Writing Excellence Through Domain Awareness

A little while back, Tom Johnson posted an article entitled Seeing things from the perspective of a learner in which he says, “The balance between knowing and not knowing is the tension that undergirds the whole profession of technical writing.”.

I think that is absolutely correct. The point, after all, is to assist the reader on their journey from ignorance to knowledge. I say assist, because this is not a journey that can be accomplished simply be reading. The reader has work to do to integrate their knowledge. They need to get their hands dirty. But a sympathy with the troubles and perils of that path is at very least, highly useful to the writer.

This does not mean that ignorance is a virtue, as some writers suggest. You do not gain any sympathy with the troubles and perils of the path from ignorance to knowledge without actually learning, and once you have learned, you write from knowledge, not ignorance.

But if you are taking that journey, Tom suggests, you should stop and make notes along the way. Record your questions and your difficulties so that when you arrive at the state of knowledge you have preserved you memories of the road and can use them to inform the travel guides you write for the next traveller.

All this is important because of the curse of knowledge, the cognitive bias that makes you forget the perils of the journey once you reach your destination. As I have suggested in the past, the journey from ignorance to knowledge consists of learning stories, and the way language works is by encapsulating stories in a way that makes us forget that they are stories.  Notes from the road seem like an excellent way to inoculate ourselves against the curse of knowledge by reminding ourselves of the stories we had to learn and the price we paid to learn them.

Still, I am not entirely comfortable with the conclusion that Tom draws from this. Tom summarizes his argument with this diagram:


It is the part about the space between knowledge and ignorance being the place you write the best documentation that bothers me. It is certainly the best place to gather useful notes on the journey from ignorance to knowledge. But I am uncomfortable with the suggestion that it is better to write in a state of partial knowledge rather than full knowledge.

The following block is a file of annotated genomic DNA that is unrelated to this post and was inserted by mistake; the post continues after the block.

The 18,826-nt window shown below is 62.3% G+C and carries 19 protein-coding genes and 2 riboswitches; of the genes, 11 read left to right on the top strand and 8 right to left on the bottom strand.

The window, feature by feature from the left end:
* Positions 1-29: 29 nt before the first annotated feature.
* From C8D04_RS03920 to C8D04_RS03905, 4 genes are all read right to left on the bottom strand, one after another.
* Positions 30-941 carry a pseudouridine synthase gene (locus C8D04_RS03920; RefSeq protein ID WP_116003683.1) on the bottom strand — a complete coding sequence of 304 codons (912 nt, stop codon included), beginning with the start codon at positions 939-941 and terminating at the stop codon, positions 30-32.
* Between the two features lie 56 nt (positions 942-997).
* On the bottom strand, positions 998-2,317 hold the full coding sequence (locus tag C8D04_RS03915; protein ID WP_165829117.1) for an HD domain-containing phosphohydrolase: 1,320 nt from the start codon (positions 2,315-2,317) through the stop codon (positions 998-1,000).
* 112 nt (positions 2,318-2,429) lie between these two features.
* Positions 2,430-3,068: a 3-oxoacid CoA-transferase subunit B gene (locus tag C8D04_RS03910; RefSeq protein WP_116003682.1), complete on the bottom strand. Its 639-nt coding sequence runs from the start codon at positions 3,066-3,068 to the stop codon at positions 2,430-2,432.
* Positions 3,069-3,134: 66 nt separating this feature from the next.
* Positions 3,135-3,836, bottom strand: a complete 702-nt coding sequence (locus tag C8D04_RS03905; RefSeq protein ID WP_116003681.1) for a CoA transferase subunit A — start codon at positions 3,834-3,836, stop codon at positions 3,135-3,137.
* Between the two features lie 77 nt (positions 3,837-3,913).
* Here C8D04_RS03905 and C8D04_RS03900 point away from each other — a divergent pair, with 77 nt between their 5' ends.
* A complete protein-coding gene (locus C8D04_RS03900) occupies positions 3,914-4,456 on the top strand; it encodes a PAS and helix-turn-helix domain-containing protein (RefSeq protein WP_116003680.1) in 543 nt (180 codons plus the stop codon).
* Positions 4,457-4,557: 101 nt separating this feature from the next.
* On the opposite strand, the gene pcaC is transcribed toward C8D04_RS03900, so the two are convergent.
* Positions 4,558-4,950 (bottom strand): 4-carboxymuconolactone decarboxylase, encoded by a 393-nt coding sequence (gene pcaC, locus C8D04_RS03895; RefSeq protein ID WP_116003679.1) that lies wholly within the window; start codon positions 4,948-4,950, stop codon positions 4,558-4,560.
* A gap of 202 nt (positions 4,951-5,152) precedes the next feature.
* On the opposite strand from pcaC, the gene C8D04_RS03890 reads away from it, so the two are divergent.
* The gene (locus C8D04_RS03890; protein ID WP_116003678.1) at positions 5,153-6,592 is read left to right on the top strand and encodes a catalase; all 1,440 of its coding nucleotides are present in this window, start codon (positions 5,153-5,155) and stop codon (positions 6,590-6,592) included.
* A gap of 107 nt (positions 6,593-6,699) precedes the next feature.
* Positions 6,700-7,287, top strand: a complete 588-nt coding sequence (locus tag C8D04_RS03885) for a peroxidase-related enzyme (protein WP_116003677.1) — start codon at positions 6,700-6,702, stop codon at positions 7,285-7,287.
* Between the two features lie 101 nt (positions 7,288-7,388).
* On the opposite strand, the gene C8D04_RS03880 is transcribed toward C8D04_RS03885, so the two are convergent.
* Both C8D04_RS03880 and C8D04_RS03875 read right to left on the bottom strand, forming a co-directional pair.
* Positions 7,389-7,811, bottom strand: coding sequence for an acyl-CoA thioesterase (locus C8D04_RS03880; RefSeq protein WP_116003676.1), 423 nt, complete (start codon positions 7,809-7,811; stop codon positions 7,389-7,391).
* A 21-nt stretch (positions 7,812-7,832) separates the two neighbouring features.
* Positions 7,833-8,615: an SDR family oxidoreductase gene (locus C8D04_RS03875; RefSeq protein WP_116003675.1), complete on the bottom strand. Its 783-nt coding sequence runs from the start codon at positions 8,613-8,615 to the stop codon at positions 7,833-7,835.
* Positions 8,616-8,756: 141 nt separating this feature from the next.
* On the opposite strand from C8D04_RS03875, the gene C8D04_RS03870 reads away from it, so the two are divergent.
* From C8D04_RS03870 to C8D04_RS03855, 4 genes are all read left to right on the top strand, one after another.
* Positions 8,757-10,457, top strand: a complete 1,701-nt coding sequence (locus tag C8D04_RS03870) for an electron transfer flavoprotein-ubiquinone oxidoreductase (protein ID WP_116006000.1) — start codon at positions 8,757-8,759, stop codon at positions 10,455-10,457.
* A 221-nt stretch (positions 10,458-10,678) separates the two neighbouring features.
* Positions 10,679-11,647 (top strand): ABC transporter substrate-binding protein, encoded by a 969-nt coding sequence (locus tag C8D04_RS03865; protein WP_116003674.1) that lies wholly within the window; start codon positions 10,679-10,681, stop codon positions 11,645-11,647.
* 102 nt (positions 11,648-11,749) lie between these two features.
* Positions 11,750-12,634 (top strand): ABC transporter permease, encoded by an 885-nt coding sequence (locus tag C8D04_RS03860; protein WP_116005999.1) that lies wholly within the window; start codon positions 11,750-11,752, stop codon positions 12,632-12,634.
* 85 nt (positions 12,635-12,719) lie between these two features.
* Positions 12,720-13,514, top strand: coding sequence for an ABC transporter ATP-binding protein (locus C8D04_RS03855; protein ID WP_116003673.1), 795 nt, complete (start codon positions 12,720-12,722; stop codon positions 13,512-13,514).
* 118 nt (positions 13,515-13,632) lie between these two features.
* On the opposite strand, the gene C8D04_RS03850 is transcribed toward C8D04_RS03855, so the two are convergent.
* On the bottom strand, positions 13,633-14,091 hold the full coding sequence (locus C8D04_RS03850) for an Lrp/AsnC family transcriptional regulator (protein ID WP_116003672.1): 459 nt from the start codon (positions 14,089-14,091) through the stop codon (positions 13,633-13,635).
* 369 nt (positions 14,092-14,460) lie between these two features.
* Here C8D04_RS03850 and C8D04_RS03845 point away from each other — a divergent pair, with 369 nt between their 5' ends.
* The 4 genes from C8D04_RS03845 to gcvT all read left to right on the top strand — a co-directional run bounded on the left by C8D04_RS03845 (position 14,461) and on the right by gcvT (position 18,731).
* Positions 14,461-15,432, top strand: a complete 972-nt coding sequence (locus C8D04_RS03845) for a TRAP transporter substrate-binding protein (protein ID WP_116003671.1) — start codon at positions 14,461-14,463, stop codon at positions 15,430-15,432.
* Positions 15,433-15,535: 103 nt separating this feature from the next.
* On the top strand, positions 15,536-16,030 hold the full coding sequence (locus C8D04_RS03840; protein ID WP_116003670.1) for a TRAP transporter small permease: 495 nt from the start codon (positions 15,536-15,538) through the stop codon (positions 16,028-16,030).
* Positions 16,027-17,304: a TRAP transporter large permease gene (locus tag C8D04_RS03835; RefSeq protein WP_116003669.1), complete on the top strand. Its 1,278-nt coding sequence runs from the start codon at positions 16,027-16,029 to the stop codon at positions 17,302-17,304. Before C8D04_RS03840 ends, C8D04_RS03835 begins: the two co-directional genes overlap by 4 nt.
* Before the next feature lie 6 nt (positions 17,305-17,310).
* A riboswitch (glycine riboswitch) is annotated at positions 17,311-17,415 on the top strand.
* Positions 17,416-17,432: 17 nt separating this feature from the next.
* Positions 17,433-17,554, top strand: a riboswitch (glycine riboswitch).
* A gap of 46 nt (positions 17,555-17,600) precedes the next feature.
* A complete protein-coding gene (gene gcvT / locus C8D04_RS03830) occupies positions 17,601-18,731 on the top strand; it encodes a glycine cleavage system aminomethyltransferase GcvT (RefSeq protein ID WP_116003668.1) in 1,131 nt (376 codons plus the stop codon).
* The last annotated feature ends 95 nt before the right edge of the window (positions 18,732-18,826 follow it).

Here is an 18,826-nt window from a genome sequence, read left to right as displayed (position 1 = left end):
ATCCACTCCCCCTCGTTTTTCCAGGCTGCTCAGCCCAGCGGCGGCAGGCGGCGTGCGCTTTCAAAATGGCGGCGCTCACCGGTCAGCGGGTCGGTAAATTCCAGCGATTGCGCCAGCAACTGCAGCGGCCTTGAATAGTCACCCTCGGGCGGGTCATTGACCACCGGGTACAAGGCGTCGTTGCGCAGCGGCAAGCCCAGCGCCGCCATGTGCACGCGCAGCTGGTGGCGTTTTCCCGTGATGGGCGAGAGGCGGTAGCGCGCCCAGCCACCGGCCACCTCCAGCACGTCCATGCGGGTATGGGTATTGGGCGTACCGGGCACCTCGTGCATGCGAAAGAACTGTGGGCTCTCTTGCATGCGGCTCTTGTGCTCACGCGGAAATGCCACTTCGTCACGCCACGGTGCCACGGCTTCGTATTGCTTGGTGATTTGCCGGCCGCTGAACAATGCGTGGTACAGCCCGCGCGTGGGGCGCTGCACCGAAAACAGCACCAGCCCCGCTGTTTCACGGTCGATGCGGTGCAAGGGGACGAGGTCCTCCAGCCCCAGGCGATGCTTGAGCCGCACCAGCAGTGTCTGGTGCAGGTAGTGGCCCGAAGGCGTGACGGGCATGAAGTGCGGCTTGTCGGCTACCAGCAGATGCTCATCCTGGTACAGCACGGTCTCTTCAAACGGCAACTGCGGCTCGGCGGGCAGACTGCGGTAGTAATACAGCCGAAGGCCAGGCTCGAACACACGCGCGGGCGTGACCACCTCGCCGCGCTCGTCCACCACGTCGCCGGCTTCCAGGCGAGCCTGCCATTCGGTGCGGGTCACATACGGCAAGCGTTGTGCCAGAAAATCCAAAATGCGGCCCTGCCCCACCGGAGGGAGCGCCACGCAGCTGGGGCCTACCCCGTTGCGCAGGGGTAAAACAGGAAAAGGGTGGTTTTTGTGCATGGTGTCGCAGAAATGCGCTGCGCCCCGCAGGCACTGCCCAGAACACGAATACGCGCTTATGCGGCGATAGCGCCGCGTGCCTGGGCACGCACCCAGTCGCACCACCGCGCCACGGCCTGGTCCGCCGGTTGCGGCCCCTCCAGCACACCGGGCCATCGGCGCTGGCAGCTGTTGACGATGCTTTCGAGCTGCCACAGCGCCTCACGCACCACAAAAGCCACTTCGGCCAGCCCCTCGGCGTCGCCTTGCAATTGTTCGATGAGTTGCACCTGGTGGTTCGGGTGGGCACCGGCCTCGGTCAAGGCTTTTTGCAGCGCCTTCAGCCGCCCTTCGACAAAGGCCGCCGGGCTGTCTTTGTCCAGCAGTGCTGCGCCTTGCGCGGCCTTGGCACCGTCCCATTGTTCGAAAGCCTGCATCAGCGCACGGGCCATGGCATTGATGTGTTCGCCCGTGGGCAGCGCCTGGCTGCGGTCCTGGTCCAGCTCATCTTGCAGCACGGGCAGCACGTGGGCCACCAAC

All the same, I recognize that in the state of full knowledge one is apt to suffer from the curse of knowledge. So mere knowledge is not the best place to write from either.

So where does the best technical writing come from. What state do we need to be in to produce the best possible technical communication?

I think we have to reach for a different state, one which I will call domain awareness. I’ll diagram it like this:


Mere knowledge of a subject does not constitute domain awareness. We may understand the subject matter of the domain, but we don’t have full recognition of its status as a domain. We don’t know what things belong to that domain and what do not. We do not know what stories are unique to that domain and which are not. We do not know how language invokes stories in that domain that are not invoked in other domains. We do not recognize which concepts, ideas, and principles belong uniquely to that domain.

It is like knowing the city you were born and brought up in but having no idea which things, customs, laws, and people are common to all cities and which are unique to your own. If someone from another city asks you what is cool or unique or interesting or important about your city, you don’t know how to answer them because you have no idea what makes your city different from theirs.

Domain awareness means not only knowing the subject matter of your domain well, but also understanding your domain as a domain and its place in the universe. It is only in a state of domain awareness that you act as a useful and reliable tour guide to your domain.

Domain awareness is the antidote to the curse of knowledge.

Domain awareness is the thing that sets the great explainers, teachers, and writers apart from the rest of us.

Notes from the road from ignorance to knowledge are of undoubted benefit in forming a domain awareness, though they are far from constituting the whole of it. Our particular journey is from our own ignorance, which may not be the same as another’s ignorance. And even if it is, we may take a different route from others. Domain awareness requires a more comprehensive view of what makes the domain distinct.